Funding/Sustainability: The program has been run on a self-sustaining basis for nearly 50 years. Clinic raises over $1M of external funding from project sponsors each year. About a third goes to the college overhead, a quarter goes to materials and travel for each project, and a quarter goes for salaries of support staff. The remainder covers programmatic expenses and capital equipment upgrades. Clinic has recently designated an Associate Clinic Director in addition to the Clinic Director, which provides more resources for recruiting projects and strengthening the academic content of the program as well as creating growth opportunities for mid-career faculty. Sponsors pay $47,000 and commit a liaison for weekly teleconferences; in return, they get a hardware prototype and all of the intellectual property rights. Many sponsors also consider Clinic an important part of their recruiting strategy. Clinic sponsors have been approximately 60% established companies, 23% national labs, 10% startups, 5% other academic institutions, and 2% foundations.

Suggested Citation:"Harvey Mudd College." National Academy of Engineering. 2012. Infusing Real World Experiences into Engineering Education. Washington, DC: The National Academies Press. doi: 10.17226/18184.
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The aim of this report is to encourage enhanced richness and relevance of the undergraduate engineering education experience, and thus produce better-prepared and more globally competitive graduates, by providing practical guidance for incorporating real world experience in US engineering programs. The report, a collaborative effort of the National Academy of Engineering (NAE) and Advanced Micro Devices, Inc. (AMD), builds on two NAE reports on The Engineer of 2020 that cited the importance of grounding engineering education in real world experience. This project also aligns with other NAE efforts in engineering education, such as the Grand Challenges of Engineering, Changing the Conversation, and Frontiers of Engineering Education.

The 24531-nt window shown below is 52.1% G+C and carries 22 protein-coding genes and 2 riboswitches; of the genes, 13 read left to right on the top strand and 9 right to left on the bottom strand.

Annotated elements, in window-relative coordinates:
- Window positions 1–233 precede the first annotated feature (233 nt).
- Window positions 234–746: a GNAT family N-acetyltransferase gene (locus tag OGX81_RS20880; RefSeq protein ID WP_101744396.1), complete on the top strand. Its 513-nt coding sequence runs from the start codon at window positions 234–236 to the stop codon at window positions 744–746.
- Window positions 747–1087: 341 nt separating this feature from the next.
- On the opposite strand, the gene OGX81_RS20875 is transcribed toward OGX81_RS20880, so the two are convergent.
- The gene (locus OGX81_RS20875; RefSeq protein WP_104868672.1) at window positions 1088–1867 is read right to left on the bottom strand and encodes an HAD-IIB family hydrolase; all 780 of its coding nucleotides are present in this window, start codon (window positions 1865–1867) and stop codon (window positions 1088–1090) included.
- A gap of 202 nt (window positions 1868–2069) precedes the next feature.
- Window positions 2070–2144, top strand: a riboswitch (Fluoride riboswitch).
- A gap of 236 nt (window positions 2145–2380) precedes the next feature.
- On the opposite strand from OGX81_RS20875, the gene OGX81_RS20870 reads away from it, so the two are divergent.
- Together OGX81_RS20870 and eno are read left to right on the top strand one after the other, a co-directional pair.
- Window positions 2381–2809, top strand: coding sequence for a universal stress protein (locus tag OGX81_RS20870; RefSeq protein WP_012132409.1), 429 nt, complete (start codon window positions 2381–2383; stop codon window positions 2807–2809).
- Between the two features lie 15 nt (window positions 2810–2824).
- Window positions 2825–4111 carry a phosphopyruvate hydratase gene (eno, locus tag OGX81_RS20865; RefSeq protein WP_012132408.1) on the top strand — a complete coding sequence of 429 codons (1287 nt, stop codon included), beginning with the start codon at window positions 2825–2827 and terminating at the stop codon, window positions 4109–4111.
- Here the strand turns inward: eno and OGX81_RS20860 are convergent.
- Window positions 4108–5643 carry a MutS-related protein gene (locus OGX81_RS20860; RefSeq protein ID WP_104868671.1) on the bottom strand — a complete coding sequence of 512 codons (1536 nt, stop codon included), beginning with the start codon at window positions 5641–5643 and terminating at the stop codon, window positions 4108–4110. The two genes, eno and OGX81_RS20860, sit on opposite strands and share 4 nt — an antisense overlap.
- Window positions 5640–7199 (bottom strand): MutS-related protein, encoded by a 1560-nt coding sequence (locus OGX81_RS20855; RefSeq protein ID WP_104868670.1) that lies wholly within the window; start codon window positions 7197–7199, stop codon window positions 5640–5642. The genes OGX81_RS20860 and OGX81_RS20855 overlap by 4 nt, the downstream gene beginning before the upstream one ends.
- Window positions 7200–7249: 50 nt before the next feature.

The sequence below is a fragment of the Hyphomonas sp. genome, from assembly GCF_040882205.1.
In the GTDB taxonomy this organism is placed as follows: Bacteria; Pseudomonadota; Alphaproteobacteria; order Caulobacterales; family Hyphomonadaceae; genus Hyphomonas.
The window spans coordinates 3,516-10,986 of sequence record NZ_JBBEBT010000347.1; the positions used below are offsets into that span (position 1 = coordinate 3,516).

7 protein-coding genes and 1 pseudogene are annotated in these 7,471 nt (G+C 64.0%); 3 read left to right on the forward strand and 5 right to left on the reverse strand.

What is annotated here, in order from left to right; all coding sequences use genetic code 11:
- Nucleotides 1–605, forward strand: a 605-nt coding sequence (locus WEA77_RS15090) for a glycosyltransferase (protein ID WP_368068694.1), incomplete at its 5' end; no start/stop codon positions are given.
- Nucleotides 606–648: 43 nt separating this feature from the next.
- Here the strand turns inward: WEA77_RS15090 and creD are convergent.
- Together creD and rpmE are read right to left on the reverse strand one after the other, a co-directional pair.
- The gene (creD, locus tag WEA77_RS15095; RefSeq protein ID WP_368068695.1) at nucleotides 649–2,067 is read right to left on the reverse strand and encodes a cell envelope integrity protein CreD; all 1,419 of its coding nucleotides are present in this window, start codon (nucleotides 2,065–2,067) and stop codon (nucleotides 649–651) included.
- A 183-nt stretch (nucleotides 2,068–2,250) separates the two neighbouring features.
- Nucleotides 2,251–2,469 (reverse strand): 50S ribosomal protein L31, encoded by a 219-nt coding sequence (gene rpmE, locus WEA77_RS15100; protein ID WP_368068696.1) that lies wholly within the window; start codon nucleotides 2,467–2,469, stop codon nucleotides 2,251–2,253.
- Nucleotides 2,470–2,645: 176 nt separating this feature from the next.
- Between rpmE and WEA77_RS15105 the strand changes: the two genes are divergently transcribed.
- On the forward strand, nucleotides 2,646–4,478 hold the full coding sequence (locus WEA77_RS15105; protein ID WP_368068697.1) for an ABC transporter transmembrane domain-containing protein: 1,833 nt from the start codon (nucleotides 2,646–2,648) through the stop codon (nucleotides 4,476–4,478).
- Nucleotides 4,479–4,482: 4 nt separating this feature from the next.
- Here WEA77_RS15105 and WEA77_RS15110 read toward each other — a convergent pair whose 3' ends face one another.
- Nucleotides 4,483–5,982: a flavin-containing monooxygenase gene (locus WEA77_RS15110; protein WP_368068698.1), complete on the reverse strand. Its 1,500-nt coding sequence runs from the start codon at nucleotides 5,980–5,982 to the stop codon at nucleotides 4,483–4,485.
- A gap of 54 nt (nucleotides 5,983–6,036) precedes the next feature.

This publication presents 29 programs that have successfully infused real world experiences into engineering or engineering technology undergraduate education. The Real World Engineering Education committee acknowledges the vision of AMD in supporting this project, which provides useful exemplars for institutions of higher education who seek model programs for infusing real world experiences in their programs. The NAE selection committee was impressed by the number of institutions committed to grounding their programs in real world experience and by the quality, creativity, and diversity of approaches reflected in the submissions. A call for nominations sent to engineering and engineering technology deans, chairs, and faculty yielded 95 high-quality submissions. Two conditions were required of the nominations: (1) an accredited 4-year undergraduate engineering or engineering technology program was the lead institutions, and (2) the nominated program started operation no later than the fall 2010 semester. Within these broad parameters, nominations ranged from those based on innovations within a single course to enhancements across an entire curriculum or institution.

Infusing Real World Experiences into Engineering Education is intended to provide sufficient information to enable engineering and engineering technology faculty and administrators to assess and adapt effective, innovative models of programs to their own institution's objectives. Recognizing that change is rarely trivial, the project included a brief survey of selected engineering deans concern in the adoption of such programs.